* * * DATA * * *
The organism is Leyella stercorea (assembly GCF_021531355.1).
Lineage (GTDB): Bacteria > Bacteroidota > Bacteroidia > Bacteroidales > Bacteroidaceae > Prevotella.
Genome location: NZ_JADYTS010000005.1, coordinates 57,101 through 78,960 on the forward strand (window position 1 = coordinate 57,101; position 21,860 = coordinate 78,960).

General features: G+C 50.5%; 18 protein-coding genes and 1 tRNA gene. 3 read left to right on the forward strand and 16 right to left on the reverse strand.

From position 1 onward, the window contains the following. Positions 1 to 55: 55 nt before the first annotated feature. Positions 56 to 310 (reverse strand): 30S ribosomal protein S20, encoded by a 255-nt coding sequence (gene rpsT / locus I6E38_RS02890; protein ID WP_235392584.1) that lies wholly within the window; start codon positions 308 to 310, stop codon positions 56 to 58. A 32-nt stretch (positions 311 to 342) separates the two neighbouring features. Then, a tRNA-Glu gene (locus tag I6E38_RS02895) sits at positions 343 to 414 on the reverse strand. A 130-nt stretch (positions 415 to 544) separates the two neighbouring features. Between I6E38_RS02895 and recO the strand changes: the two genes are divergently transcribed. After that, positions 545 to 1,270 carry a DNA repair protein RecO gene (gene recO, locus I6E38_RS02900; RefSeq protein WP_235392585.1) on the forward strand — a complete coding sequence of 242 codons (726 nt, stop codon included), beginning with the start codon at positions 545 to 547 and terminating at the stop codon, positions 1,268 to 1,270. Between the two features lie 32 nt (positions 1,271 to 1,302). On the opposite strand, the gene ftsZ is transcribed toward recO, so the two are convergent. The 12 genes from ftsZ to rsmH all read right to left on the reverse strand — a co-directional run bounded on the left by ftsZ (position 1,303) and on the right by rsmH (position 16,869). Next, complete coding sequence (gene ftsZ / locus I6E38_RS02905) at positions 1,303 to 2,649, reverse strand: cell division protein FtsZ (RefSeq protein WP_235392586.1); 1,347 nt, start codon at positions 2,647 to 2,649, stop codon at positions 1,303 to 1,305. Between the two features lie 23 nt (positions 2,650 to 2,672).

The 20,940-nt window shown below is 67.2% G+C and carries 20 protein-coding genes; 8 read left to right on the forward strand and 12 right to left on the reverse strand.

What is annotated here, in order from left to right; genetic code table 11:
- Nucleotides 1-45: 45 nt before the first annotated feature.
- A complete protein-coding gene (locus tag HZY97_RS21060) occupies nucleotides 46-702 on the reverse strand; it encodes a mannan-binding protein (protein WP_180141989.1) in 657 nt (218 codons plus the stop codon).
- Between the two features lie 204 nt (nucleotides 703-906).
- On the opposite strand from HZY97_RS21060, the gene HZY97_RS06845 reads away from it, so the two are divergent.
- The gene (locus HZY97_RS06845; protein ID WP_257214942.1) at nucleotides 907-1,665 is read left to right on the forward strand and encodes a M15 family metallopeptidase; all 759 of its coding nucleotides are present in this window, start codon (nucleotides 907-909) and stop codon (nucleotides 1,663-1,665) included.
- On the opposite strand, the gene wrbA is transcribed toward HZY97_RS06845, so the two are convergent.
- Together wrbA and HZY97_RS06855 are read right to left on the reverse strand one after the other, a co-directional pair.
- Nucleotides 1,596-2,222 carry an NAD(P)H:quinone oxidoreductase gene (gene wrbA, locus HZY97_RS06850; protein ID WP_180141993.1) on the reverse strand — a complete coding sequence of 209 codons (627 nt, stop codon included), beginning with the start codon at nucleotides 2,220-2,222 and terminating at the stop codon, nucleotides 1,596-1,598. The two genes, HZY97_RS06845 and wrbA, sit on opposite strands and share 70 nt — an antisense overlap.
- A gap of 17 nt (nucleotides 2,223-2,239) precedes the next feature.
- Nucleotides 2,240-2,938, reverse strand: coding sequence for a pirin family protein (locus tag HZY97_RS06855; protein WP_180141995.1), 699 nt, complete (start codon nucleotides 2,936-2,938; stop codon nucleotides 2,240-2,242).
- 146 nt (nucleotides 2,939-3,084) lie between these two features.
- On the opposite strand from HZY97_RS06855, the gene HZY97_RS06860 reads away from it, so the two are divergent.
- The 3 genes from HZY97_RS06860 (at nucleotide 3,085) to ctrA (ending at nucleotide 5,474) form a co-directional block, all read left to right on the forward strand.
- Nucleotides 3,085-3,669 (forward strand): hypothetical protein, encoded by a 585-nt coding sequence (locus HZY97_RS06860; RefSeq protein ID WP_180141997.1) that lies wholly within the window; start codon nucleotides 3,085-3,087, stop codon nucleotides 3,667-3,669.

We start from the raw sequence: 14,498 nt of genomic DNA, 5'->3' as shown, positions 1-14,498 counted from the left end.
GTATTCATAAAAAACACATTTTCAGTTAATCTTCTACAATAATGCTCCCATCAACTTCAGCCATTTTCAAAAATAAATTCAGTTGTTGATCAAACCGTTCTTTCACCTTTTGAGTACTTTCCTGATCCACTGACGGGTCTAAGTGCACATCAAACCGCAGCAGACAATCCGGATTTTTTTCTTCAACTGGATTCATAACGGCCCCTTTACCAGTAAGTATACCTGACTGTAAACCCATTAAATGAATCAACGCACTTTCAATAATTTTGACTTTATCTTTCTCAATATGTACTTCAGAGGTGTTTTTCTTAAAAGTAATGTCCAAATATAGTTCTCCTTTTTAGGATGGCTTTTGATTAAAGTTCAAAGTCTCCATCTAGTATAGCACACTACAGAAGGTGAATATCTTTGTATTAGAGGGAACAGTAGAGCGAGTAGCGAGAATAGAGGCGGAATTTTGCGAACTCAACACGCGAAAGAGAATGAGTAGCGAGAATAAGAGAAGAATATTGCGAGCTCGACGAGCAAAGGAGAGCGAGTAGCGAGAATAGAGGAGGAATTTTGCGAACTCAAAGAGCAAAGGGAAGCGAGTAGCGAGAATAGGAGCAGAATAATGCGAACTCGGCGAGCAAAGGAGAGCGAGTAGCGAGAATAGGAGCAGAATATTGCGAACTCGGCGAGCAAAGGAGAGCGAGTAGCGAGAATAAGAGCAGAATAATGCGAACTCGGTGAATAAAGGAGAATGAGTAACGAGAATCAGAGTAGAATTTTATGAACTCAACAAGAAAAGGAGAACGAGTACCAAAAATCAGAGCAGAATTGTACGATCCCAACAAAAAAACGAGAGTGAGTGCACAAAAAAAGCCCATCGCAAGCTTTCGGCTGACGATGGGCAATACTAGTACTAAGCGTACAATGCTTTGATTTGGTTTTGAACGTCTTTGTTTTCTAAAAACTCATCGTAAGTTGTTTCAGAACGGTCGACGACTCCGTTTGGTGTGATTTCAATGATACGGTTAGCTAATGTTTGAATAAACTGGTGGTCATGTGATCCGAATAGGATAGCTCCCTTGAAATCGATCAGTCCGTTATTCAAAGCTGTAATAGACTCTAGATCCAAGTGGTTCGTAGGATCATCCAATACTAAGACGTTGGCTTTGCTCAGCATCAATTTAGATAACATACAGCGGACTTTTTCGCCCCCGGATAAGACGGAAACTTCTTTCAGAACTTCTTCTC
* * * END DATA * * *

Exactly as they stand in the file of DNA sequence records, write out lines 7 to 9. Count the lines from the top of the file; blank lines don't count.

What is annotated here, in order from left to right; genetic code table 11:
- Nucleotides 1-45: 45 nt before the first annotated feature.
- A complete protein-coding gene (locus tag HZY97_RS21060) occupies nucleotides 46-702 on the reverse strand; it encodes a mannan-binding protein (protein WP_180141989.1) in 657 nt (218 codons plus the stop codon).